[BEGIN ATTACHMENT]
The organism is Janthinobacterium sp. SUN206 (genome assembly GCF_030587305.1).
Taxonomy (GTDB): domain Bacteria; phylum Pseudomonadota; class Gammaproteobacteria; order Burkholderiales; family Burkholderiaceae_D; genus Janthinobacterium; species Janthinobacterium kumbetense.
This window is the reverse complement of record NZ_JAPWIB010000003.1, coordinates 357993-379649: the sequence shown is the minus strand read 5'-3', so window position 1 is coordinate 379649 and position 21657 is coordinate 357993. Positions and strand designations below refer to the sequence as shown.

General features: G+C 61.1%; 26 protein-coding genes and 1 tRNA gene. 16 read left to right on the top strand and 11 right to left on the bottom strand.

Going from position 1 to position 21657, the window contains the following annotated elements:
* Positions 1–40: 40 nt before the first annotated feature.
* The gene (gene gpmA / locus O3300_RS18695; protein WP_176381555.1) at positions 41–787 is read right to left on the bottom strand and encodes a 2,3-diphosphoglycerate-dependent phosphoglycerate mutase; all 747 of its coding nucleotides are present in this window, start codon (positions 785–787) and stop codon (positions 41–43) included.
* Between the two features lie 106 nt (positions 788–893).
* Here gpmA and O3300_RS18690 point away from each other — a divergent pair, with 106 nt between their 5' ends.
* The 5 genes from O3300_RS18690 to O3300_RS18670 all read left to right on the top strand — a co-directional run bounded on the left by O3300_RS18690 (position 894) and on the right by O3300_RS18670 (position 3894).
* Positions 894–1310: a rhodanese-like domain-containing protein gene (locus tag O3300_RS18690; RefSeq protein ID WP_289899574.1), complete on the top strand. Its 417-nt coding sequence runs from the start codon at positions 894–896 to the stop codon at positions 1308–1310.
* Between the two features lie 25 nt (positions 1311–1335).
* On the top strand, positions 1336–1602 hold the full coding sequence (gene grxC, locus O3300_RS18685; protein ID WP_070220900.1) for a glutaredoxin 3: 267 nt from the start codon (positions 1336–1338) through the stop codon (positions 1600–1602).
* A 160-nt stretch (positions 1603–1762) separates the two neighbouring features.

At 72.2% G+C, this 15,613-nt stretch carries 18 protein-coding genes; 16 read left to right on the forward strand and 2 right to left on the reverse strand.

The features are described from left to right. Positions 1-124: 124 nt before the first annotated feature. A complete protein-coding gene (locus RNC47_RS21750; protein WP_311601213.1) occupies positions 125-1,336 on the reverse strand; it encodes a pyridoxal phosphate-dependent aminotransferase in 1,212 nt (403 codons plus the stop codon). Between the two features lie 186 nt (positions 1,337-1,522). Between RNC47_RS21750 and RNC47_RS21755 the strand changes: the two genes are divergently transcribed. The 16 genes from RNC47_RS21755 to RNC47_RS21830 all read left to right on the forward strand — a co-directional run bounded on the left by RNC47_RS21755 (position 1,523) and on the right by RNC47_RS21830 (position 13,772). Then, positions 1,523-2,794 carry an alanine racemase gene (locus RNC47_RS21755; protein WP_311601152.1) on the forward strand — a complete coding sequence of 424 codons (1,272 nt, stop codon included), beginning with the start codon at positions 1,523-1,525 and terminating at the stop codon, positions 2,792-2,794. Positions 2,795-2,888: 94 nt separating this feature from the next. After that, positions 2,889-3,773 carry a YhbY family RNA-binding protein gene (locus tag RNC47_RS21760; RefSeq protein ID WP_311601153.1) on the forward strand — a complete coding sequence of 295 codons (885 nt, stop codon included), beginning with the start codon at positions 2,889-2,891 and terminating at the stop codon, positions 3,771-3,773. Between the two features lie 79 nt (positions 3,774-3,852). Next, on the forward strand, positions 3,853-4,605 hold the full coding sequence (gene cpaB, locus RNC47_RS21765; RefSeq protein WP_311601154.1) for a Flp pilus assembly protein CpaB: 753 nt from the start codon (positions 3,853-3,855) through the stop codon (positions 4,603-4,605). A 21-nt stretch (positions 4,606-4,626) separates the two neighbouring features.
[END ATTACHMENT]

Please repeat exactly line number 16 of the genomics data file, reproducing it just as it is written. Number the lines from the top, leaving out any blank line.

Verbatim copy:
The features are described from left to right. Positions 1-124: 124 nt before the first annotated feature. A complete protein-coding gene (locus RNC47_RS21750; protein WP_311601213.1) occupies positions 125-1,336 on the reverse strand; it encodes a pyridoxal phosphate-dependent aminotransferase in 1,212 nt (403 codons plus the stop codon). Between the two features lie 186 nt (positions 1,337-1,522). Between RNC47_RS21750 and RNC47_RS21755 the strand changes: the two genes are divergently transcribed. The 16 genes from RNC47_RS21755 to RNC47_RS21830 all read left to right on the forward strand — a co-directional run bounded on the left by RNC47_RS21755 (position 1,523) and on the right by RNC47_RS21830 (position 13,772). Then, positions 1,523-2,794 carry an alanine racemase gene (locus RNC47_RS21755; protein WP_311601152.1) on the forward strand — a complete coding sequence of 424 codons (1,272 nt, stop codon included), beginning with the start codon at positions 1,523-1,525 and terminating at the stop codon, positions 2,792-2,794. Positions 2,795-2,888: 94 nt separating this feature from the next. After that, positions 2,889-3,773 carry a YhbY family RNA-binding protein gene (locus tag RNC47_RS21760; RefSeq protein ID WP_311601153.1) on the forward strand — a complete coding sequence of 295 codons (885 nt, stop codon included), beginning with the start codon at positions 2,889-2,891 and terminating at the stop codon, positions 3,771-3,773. Between the two features lie 79 nt (positions 3,774-3,852). Next, on the forward strand, positions 3,853-4,605 hold the full coding sequence (gene cpaB, locus RNC47_RS21765; RefSeq protein WP_311601154.1) for a Flp pilus assembly protein CpaB: 753 nt from the start codon (positions 3,853-3,855) through the stop codon (positions 4,603-4,605). A 21-nt stretch (positions 4,606-4,626) separates the two neighbouring features.